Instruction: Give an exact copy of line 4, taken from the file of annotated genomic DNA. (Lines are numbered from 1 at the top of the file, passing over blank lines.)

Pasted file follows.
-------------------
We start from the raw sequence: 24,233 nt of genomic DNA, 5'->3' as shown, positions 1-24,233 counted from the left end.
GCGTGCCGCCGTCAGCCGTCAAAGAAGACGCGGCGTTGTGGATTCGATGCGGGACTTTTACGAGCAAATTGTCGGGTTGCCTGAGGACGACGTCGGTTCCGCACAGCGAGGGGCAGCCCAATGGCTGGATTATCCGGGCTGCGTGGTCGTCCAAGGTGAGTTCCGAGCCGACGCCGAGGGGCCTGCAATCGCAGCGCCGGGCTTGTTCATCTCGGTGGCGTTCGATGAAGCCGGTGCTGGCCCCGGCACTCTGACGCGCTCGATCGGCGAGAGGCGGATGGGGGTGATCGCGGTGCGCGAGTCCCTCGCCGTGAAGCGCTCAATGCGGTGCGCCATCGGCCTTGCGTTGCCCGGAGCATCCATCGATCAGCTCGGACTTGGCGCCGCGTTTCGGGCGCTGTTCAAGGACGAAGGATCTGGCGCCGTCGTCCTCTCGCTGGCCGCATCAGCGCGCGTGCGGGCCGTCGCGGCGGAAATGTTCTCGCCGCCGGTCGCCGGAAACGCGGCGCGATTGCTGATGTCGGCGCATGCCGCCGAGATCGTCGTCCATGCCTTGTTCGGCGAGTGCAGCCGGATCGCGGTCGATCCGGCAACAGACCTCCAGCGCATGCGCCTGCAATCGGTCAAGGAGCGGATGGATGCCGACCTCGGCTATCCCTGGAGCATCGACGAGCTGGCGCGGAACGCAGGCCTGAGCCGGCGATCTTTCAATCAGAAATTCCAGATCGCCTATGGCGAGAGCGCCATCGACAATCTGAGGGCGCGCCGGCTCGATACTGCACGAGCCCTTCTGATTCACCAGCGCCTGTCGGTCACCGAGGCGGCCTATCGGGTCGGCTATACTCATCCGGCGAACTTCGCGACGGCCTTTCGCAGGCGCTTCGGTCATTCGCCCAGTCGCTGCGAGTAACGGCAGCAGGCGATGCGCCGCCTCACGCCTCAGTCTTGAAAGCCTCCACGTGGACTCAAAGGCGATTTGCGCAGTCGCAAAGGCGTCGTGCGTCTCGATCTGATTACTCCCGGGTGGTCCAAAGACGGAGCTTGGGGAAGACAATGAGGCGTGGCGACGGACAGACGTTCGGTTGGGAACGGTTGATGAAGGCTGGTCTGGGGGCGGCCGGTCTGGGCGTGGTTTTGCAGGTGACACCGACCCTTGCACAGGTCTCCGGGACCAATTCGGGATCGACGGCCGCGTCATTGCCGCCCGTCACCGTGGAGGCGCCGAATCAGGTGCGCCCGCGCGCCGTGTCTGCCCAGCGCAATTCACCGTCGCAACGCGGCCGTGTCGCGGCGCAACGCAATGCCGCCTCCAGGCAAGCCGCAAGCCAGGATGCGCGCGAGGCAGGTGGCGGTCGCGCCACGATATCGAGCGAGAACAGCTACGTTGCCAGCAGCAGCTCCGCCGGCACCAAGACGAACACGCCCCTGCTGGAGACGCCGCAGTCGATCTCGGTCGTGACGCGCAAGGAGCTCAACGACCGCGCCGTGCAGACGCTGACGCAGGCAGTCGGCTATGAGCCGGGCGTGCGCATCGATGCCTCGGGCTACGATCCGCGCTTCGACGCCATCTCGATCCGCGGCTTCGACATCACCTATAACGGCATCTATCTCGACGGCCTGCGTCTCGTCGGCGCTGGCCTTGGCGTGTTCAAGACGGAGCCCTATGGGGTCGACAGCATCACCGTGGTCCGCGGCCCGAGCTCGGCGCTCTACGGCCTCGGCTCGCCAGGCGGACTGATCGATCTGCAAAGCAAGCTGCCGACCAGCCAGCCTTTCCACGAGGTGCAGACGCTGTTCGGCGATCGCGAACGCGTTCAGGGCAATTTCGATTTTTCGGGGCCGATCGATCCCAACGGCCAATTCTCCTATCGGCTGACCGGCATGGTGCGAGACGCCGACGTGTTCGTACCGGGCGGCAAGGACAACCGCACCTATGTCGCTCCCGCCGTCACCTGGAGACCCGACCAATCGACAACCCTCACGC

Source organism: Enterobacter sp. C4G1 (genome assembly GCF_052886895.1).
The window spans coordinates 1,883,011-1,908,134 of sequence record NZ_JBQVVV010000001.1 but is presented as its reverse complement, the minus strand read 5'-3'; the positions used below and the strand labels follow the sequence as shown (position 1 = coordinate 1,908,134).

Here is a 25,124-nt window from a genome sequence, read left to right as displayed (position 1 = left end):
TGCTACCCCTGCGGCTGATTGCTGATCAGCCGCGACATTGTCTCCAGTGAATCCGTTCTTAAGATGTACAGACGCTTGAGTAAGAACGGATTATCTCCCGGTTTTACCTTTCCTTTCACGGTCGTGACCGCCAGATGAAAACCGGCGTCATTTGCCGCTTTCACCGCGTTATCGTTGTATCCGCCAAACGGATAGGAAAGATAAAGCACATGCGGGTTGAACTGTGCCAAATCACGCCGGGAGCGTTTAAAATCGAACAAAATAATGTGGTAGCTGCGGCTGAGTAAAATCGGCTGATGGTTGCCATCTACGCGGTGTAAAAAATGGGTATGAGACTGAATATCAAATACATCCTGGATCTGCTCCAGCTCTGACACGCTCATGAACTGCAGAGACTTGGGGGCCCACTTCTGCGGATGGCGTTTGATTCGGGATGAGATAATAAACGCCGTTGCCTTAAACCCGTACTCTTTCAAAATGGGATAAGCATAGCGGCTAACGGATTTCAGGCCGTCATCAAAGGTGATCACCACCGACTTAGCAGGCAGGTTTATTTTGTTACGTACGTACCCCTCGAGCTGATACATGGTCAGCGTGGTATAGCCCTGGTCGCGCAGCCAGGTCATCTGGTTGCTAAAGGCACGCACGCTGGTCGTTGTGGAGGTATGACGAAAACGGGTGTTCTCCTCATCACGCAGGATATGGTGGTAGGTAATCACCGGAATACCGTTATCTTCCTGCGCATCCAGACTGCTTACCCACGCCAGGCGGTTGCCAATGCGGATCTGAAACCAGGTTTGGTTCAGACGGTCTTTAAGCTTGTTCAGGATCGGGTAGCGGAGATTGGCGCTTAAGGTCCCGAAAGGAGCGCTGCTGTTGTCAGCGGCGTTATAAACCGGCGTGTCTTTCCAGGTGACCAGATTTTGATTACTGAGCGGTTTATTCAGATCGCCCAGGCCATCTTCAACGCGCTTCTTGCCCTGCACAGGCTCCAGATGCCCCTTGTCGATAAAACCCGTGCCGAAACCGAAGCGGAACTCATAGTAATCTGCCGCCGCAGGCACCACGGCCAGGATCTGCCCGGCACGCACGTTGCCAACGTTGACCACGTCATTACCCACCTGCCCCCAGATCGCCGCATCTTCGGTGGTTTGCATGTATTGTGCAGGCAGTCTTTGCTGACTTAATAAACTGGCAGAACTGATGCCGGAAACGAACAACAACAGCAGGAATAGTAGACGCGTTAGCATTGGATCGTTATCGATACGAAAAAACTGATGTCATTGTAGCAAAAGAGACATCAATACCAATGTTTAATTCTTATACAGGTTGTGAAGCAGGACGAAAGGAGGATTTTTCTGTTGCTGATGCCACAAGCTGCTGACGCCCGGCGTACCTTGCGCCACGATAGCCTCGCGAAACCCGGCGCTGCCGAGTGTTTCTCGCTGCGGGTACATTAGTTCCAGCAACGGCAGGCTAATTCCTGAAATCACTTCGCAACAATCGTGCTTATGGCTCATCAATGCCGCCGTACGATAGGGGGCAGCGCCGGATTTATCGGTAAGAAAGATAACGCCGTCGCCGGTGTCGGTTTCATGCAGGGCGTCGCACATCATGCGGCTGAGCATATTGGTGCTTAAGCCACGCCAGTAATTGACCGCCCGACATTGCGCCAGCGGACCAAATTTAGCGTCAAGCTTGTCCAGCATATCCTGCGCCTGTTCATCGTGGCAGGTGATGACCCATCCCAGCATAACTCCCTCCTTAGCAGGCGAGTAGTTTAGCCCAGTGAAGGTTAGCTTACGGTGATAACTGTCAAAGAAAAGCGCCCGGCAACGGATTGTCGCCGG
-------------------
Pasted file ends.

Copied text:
The window spans coordinates 1,883,011-1,908,134 of sequence record NZ_JBQVVV010000001.1 but is presented as its reverse complement, the minus strand read 5'-3'; the positions used below and the strand labels follow the sequence as shown (position 1 = coordinate 1,908,134).